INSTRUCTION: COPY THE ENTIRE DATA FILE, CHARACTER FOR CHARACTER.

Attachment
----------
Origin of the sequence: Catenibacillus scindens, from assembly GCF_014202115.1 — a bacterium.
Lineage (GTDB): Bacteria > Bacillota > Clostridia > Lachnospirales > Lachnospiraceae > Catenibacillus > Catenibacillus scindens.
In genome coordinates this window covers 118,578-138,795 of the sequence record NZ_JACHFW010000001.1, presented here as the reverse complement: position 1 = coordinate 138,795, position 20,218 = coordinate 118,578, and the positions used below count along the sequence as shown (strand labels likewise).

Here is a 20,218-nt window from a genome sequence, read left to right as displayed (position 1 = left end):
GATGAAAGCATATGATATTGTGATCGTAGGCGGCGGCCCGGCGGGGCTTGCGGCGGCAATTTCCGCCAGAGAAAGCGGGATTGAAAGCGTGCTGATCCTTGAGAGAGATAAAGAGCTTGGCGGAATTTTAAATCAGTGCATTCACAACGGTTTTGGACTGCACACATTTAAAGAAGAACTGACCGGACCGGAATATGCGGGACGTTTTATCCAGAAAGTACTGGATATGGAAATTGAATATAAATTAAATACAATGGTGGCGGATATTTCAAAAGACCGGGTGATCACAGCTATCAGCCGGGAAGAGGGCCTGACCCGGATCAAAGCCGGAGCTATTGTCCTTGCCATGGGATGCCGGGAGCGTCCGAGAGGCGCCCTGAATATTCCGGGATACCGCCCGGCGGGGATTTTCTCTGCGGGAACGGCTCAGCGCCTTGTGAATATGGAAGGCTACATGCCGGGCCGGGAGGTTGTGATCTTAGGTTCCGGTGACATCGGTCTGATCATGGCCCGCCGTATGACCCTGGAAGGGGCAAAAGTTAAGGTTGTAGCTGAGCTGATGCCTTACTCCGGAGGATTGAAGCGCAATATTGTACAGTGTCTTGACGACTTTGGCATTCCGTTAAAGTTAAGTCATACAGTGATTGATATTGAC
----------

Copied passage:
Origin of the sequence: Catenibacillus scindens, from assembly GCF_014202115.1 — a bacterium.
Lineage (GTDB): Bacteria > Bacillota > Clostridia > Lachnospirales > Lachnospiraceae > Catenibacillus > Catenibacillus scindens.
In genome coordinates this window covers 118,578-138,795 of the sequence record NZ_JACHFW010000001.1, presented here as the reverse complement: position 1 = coordinate 138,795, position 20,218 = coordinate 118,578, and the positions used below count along the sequence as shown (strand labels likewise).

Here is a 20,218-nt window from a genome sequence, read left to right as displayed (position 1 = left end):
GATGAAAGCATATGATATTGTGATCGTAGGCGGCGGCCCGGCGGGGCTTGCGGCGGCAATTTCCGCCAGAGAAAGCGGGATTGAAAGCGTGCTGATCCTTGAGAGAGATAAAGAGCTTGGCGGAATTTTAAATCAGTGCATTCACAACGGTTTTGGACTGCACACATTTAAAGAAGAACTGACCGGACCGGAATATGCGGGACGTTTTATCCAGAAAGTACTGGATATGGAAATTGAATATAAATTAAATACAATGGTGGCGGATATTTCAAAAGACCGGGTGATCACAGCTATCAGCCGGGAAGAGGGCCTGACCCGGATCAAAGCCGGAGCTATTGTCCTTGCCATGGGATGCCGGGAGCGTCCGAGAGGCGCCCTGAATATTCCGGGATACCGCCCGGCGGGGATTTTCTCTGCGGGAACGGCTCAGCGCCTTGTGAATATGGAAGGCTACATGCCGGGCCGGGAGGTTGTGATCTTAGGTTCCGGTGACATCGGTCTGATCATGGCCCGCCGTATGACCCTGGAAGGGGCAAAAGTTAAGGTTGTAGCTGAGCTGATGCCTTACTCCGGAGGATTGAAGCGCAATATTGTACAGTGTCTTGACGACTTTGGCATTCCGTTAAAGTTAAGTCATACAGTGATTGATATTGAC